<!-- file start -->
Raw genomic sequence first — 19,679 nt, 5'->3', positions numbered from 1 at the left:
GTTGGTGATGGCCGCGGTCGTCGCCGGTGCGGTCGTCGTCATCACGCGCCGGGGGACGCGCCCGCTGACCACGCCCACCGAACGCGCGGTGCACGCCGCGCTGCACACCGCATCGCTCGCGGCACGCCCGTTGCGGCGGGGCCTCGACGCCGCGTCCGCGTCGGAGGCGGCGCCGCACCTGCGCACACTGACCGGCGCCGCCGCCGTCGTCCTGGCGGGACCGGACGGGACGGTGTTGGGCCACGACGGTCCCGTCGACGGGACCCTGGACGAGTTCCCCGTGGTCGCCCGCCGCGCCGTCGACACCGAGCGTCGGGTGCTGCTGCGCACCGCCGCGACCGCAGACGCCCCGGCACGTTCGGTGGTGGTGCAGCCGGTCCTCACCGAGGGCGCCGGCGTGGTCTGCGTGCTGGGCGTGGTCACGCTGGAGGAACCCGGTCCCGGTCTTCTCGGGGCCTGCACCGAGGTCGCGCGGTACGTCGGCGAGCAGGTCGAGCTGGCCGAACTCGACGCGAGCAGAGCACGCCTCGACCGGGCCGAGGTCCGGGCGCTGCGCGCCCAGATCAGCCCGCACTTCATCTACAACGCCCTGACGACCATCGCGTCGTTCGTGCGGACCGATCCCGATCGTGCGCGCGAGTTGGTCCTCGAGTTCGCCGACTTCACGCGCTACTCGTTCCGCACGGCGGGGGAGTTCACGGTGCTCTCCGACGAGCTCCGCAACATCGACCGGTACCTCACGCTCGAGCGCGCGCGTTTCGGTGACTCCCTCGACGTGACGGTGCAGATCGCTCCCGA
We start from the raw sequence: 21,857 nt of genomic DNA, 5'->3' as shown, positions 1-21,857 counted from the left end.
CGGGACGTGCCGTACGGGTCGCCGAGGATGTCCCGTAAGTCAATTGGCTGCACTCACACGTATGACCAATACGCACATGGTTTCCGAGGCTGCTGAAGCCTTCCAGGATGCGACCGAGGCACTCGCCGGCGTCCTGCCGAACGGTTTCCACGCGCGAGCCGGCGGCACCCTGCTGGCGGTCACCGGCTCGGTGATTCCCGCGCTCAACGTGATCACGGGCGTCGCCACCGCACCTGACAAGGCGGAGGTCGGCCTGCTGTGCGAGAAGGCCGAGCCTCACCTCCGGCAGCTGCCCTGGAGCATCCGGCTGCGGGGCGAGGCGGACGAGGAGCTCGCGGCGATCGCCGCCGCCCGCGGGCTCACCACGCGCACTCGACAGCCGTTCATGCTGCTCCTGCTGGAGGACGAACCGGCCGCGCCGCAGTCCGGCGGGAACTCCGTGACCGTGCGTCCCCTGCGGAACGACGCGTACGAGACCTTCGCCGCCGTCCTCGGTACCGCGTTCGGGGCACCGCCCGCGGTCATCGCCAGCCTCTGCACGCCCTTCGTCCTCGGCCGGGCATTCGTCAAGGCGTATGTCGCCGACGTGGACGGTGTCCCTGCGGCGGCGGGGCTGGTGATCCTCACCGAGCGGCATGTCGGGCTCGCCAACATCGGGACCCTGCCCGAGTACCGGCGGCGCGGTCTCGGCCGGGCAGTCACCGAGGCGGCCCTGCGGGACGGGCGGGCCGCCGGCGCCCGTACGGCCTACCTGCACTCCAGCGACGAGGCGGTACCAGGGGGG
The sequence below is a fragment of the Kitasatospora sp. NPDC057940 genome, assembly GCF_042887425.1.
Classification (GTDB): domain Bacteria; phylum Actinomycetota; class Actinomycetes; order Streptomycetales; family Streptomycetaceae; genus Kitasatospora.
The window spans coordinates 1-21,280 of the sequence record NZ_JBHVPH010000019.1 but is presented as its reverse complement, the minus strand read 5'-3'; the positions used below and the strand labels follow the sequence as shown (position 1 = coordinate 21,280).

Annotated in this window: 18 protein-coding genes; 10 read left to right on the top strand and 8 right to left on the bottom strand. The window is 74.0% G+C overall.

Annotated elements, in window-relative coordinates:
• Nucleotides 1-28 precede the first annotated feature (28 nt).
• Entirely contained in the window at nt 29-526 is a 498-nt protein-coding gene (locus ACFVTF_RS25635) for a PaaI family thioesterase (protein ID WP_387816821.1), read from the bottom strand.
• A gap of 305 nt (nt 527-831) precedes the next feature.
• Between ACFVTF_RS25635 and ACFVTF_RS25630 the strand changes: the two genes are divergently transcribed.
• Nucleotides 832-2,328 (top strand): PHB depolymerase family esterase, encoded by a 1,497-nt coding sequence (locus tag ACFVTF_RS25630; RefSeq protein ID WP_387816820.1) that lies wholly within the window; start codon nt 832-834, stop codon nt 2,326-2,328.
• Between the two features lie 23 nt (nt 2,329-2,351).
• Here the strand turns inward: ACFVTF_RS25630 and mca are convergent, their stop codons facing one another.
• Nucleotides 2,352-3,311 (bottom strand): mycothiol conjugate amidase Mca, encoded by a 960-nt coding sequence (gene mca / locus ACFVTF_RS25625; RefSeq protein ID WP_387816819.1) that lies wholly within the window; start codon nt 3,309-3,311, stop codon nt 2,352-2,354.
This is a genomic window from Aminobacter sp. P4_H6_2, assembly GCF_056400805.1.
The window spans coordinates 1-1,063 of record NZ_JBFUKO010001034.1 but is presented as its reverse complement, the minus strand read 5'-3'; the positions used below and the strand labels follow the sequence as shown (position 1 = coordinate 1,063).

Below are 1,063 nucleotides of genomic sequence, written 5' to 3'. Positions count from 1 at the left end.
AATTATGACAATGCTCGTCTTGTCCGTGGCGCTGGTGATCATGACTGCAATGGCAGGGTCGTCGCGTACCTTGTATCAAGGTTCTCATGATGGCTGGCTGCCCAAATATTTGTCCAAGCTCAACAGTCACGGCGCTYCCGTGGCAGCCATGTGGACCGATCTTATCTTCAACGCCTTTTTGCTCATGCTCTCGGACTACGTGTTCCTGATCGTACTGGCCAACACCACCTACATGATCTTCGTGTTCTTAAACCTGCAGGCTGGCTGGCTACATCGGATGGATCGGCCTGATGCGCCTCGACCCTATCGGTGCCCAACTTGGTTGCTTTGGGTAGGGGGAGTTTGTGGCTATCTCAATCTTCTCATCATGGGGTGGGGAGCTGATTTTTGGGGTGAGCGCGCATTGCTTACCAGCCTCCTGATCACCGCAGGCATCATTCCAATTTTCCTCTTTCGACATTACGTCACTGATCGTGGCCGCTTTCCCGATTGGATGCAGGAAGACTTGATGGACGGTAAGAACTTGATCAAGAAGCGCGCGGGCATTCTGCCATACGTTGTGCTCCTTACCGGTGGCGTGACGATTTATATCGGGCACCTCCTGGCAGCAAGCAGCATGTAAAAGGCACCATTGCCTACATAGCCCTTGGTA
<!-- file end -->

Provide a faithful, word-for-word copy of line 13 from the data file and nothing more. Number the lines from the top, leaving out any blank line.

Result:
• Between ACFVTF_RS25635 and ACFVTF_RS25630 the strand changes: the two genes are divergently transcribed.